Food waste is an emotive subject and if the product is not in tip top condition when it reaches the supermarket shelves it will most likely end up in the bin. Damage to fresh produce can occur at various points in the chain from field to packhouse, packhouse to container, container to supermarket shelf. If damage could be reduced at the very beginning of the chain then surely food waste would be reduced at the end.
While fruit is being sorted and packed it can be subject to damage on the packing line due to less than optimal conditions or simply a machine running too fast or even human error.
Four years ago Martin Lishman Ltd brought a shock sensing PCB detector to the market, this device is encased in a synthetic 3D-printed shell to replicate the shape, size and density of the fruit or vegetable being processed. The ImpacTrack gives real-time data via Bluetooth to a smart device to detect exactly where in the line the impact is taking place.
“You can watch the shape going through the line and immediately identify the trouble spots,” explained Dr Gavin Lishman, Director at Martin Lishman. “You can run the ImpacTrack through the line a few times to see where the problems are or if there is a lot of damage occurring you can immediately stop the machine and fix the problem.”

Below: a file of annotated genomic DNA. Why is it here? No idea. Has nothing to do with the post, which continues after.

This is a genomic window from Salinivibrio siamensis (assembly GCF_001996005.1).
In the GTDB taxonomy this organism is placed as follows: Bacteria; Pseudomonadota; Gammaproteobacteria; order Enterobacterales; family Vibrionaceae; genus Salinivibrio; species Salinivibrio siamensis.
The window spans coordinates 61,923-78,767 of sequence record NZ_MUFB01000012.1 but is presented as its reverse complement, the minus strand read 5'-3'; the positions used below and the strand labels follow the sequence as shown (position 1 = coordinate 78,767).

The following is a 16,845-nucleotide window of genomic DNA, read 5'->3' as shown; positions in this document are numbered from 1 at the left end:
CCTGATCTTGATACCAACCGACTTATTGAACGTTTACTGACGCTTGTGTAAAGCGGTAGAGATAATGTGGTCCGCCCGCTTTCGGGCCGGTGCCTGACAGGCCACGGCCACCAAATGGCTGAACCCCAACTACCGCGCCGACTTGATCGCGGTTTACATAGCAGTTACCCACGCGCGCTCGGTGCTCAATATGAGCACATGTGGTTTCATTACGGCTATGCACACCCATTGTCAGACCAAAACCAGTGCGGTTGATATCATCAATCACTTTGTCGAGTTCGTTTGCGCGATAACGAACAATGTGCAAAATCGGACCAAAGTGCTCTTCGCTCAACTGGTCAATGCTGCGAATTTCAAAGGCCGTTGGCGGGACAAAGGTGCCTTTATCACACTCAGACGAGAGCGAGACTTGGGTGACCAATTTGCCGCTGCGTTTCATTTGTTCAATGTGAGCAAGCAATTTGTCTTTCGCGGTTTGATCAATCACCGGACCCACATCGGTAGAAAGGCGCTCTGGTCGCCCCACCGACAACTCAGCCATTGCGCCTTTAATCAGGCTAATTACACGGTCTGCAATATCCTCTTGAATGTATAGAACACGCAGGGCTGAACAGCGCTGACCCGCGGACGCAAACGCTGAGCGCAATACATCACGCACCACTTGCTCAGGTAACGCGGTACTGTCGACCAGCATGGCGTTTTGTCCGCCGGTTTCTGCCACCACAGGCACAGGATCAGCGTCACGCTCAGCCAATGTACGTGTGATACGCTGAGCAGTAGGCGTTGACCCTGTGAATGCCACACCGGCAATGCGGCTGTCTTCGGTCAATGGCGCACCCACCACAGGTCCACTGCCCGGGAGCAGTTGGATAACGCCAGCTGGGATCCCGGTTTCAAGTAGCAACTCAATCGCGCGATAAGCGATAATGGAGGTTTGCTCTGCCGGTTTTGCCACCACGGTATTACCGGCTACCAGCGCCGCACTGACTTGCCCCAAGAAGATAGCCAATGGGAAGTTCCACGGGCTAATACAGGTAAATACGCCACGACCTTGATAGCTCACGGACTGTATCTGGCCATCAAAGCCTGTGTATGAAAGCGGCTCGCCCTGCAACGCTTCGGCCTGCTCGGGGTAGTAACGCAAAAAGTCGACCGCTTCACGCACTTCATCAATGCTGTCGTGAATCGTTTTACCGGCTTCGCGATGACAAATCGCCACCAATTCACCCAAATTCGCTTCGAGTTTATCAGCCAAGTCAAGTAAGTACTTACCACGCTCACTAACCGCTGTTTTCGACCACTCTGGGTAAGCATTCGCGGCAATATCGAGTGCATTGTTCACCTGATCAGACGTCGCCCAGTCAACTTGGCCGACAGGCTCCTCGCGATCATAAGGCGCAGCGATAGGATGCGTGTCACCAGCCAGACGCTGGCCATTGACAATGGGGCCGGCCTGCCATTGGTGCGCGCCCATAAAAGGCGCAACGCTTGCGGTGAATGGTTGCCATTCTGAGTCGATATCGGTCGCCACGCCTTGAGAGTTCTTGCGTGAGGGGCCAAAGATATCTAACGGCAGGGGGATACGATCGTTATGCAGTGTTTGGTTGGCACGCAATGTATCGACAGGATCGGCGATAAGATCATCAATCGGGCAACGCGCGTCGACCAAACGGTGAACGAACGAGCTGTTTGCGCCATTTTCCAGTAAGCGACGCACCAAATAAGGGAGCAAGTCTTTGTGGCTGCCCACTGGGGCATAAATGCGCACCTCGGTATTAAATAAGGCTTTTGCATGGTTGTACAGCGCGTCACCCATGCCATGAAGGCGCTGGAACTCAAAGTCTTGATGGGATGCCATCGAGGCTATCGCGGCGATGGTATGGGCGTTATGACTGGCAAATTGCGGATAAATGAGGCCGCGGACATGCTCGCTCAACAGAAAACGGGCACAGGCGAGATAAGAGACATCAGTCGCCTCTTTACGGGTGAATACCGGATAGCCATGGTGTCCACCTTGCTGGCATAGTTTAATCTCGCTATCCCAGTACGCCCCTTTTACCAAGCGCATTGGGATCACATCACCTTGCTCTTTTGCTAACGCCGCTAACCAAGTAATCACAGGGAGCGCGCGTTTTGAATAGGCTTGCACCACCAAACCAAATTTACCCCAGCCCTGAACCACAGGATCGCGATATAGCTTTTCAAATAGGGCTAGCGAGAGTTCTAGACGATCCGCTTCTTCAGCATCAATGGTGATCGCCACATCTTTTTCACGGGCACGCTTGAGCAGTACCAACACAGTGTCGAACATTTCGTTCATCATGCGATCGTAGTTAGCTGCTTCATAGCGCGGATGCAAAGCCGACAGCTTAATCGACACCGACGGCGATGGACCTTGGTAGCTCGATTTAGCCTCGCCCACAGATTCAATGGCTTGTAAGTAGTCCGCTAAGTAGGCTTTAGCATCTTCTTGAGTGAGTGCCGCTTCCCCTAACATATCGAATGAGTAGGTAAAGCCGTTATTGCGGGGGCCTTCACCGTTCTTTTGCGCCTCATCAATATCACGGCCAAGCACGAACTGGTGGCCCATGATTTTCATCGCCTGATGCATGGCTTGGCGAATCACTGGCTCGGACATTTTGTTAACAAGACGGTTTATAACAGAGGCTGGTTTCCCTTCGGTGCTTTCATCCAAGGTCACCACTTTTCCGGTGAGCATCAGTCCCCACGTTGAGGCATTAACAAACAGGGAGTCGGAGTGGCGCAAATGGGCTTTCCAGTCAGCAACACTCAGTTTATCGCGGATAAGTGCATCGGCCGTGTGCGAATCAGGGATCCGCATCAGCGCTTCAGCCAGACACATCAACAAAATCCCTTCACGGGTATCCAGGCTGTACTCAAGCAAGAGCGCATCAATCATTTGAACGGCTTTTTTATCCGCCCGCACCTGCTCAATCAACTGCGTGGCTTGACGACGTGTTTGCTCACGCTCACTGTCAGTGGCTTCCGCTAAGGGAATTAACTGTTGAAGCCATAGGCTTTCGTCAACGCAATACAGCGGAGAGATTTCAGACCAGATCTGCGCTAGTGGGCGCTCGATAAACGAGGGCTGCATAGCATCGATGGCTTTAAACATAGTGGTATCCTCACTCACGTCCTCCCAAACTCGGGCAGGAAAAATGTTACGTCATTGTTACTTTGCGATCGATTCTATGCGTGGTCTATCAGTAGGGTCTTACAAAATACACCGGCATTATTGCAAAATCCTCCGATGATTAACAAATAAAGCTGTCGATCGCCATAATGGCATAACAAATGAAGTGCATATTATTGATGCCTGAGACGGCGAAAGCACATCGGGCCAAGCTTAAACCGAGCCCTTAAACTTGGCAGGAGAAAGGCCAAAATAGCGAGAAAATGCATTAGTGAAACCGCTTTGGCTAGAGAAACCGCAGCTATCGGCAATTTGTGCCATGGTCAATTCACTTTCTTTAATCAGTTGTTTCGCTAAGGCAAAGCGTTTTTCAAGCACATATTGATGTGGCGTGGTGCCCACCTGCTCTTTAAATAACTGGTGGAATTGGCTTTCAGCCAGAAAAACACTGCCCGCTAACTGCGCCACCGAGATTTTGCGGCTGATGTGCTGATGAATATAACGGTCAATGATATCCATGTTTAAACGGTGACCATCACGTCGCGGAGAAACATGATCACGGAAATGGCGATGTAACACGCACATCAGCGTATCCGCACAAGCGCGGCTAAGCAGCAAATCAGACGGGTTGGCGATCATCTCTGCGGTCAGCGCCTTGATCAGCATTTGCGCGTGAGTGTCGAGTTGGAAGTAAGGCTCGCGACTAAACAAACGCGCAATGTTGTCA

Martin Lishman has worked with many prominent companies to practically eliminate impact damage on the processing lines. The device can also be used during transportation and the impact data as well as temperature data can be downloaded at the end of the journey.
“We have worked hard to replicate different fruit and vegetables in size, shape and density. We have sensors for potatoes, onions, garlic, avocados and apples and for some of these a few variations as size and density can vary between varieties or grades. We have also developed a banana sensor. There really is no limit to what we can do.
“It is a unique device, there nothing else like it on the market for eliminating waste. Some packers are of the opinion that the sensor only needs to be run once, but we believe it should be run multiple times as machines get adjusted, speeds and throughput volumes change.“
The device can also show what the optimum operating speed of a line is. Machine manufacturers could also use it as a selling point to improve efficiency.